More than half the population are women. Why is only a third of our parliament female?
It's been almost 100 years since women over the age of 30 (who owned property) were allowed to vote. In 1918, Constance Markievicz was the first woman elected to parliament, although as a member of Sinn Féin, she did not take her seat. In 1919, Nancy Astor was the first female MP to sit in Westminster. In 1928, all women (and men) over 21 could vote, and in 1987, Diane Abbott made history as the first black woman MP ever elected to British Parliament.
These may be great achievements, but in our rapidly moving world, women's political progress has not kept pace. Saudi Arabia only granted women equal voting rights in December 2015, and Vatican City is now the only country still denying women the right to vote.
After the recent UK general election, a record-breaking 208 women MPs are in the House of Commons. It's promising, but ironically, despite so many female party leaders, only 32% of MPs are female - hardly representative of the UK population.
Far more than their male counterparts, women in politics receive unnecessary attention and commentary on their physical appearance, fashion choices and personal relationships - rather than on their political opinions. This often results in bullying and abuse.
Social and cultural barriers to women's political involvement include gender stereotyping ('MPs are men' or 'government is no place for women'); socialisation; lack of preparation for women to participate in political activity, and the difficulty of balancing work with family commitments. Women tend to postpone their political aims until their children are older; or they may feel that pursuing a political career requires them to remain childless. Mobility is also a factor. MPs often have to commute long distances to and from London and their constituencies. Females still tend to be the primary caregivers or home-makers, and long debates or late sittings are not conducive to family life.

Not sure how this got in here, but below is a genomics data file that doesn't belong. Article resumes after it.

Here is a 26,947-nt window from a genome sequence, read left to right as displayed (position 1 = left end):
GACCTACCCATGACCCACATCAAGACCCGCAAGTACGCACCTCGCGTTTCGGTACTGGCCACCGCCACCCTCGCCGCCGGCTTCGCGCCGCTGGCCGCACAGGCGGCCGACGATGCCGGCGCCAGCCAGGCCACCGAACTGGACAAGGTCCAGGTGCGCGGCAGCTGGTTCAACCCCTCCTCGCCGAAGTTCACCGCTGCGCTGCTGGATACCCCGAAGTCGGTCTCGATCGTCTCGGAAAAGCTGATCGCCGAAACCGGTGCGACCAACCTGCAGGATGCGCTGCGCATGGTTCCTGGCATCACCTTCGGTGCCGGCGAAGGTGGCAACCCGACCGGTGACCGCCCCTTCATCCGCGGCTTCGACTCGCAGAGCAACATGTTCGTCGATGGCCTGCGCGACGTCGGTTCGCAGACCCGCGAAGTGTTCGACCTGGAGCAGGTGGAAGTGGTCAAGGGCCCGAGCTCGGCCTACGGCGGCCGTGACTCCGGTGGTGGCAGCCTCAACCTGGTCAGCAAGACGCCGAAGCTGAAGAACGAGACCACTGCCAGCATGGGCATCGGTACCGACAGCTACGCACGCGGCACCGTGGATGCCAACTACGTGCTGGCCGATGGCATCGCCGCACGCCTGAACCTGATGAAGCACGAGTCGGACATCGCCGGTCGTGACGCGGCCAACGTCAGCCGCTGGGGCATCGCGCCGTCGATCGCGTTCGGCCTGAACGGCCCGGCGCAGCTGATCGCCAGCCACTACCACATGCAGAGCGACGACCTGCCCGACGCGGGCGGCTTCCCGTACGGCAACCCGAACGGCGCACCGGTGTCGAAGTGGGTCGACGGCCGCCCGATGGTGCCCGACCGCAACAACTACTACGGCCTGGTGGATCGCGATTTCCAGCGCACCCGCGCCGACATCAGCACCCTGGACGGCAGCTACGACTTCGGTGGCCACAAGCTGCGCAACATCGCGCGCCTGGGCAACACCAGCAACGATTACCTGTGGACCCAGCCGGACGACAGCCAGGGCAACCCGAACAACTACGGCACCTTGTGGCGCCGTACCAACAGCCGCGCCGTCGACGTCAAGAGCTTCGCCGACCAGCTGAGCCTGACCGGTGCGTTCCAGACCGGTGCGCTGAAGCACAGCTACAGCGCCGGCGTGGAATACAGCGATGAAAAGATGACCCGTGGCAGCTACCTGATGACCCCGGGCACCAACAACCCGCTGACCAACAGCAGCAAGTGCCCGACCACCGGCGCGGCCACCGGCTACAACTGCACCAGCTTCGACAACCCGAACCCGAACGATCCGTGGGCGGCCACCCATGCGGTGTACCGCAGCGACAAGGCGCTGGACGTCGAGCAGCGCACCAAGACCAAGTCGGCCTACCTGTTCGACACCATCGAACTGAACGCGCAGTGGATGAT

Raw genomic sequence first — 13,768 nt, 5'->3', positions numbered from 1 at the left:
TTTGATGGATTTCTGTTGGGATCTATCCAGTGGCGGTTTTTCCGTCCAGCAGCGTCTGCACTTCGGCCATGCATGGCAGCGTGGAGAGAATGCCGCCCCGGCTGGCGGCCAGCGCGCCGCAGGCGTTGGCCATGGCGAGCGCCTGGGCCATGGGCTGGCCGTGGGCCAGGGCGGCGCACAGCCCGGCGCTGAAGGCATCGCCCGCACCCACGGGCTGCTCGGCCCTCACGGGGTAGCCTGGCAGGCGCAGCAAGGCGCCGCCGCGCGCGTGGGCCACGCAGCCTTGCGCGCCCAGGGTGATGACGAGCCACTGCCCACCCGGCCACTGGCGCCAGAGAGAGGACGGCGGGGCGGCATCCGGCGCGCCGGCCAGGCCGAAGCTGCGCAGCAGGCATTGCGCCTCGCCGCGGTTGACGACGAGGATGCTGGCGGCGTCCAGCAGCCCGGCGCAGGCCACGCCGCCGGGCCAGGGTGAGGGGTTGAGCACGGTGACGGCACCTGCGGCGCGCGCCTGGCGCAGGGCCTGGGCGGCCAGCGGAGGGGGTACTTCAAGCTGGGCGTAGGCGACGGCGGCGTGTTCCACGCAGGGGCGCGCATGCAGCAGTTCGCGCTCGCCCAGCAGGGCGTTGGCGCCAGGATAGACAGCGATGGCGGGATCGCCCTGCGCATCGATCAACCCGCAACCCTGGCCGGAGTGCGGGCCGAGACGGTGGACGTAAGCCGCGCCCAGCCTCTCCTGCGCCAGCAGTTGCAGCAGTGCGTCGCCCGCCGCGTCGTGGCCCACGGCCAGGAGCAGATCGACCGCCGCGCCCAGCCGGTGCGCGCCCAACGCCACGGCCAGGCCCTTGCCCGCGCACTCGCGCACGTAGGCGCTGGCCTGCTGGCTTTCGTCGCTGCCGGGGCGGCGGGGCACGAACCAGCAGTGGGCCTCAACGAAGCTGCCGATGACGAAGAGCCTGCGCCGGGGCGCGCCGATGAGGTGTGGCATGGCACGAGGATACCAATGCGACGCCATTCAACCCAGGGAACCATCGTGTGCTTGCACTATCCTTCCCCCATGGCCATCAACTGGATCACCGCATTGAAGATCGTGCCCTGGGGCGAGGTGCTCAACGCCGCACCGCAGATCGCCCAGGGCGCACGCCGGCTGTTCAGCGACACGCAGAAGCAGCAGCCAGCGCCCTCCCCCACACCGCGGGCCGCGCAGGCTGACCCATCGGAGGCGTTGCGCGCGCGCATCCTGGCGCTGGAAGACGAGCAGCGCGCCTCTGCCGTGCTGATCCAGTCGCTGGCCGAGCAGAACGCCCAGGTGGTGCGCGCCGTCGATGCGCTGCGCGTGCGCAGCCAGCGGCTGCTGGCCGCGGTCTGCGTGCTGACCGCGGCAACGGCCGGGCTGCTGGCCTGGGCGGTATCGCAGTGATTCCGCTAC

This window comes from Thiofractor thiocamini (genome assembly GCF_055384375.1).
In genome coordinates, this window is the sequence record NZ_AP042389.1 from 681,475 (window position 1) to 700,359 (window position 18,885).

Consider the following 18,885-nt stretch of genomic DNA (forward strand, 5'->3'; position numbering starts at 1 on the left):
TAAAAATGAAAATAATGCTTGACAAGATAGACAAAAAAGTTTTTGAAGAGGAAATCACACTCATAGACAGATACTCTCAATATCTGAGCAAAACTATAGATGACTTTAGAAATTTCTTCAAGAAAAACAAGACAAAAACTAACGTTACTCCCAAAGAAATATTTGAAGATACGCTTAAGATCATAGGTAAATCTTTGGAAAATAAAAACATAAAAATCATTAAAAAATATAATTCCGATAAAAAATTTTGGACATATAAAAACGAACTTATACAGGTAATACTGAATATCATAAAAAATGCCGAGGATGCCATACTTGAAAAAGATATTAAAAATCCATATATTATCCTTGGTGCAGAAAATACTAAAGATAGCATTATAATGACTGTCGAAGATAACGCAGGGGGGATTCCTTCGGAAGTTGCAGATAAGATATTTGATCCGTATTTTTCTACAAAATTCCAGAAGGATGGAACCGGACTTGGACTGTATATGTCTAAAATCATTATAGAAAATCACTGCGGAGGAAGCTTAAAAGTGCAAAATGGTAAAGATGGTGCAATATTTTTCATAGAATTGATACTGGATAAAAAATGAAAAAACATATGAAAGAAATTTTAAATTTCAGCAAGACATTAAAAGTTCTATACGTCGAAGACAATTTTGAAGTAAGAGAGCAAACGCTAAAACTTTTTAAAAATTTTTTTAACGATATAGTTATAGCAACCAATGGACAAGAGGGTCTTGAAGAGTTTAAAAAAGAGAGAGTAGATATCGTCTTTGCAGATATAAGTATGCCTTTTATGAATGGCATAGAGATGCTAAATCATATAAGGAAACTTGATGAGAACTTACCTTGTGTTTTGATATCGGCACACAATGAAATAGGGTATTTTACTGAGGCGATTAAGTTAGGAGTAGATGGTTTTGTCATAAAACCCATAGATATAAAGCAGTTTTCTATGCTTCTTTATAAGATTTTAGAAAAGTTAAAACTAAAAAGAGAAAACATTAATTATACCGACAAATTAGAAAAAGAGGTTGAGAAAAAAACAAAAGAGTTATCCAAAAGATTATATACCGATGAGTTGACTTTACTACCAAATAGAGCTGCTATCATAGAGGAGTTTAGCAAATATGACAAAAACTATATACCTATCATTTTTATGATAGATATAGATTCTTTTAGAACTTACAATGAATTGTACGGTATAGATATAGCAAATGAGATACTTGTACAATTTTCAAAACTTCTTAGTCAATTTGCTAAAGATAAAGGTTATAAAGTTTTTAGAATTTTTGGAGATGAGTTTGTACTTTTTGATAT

Centuries ago, travel to London took days by horse; there was no access to
information or communication for decision-making - so we needed political representation. Today, we have smartphones, and can Skype instantly. Is there still a need for debate and decision-making to occur within Westminster, when business is done remotely? Parliamentary culture needs reviewing.
More must be done to encourage women into parliament.
The main political parties mentor and train talented women members, developing them for parliamentary candidacy. Parties could use all-women shortlists and put up women candidates in winnable seats to help increase the number of female MPs. The Sex Discrimination (Election Candidates) Act 2002 allows political parties to use all-women shortlists to select candidates for most elections, to redress the imbalance.
Sam Smethers, Chief Executive of the Fawcett Society, said: "We are moving forward at a snail's pace... embarrassingly slow. It is time for a radical new approach. We have to legislate to require the parties to select at least 45% women candidates."
Quotas alone won't help, but improving the development of female MPs, addressing the structural barriers of our political institutions and challenging gender stereotypes - in society as well as in politics - will achieve sustainable change.
As a woman in the business of politics, you could serve your community, give a voice for the voiceless, and make a lasting difference.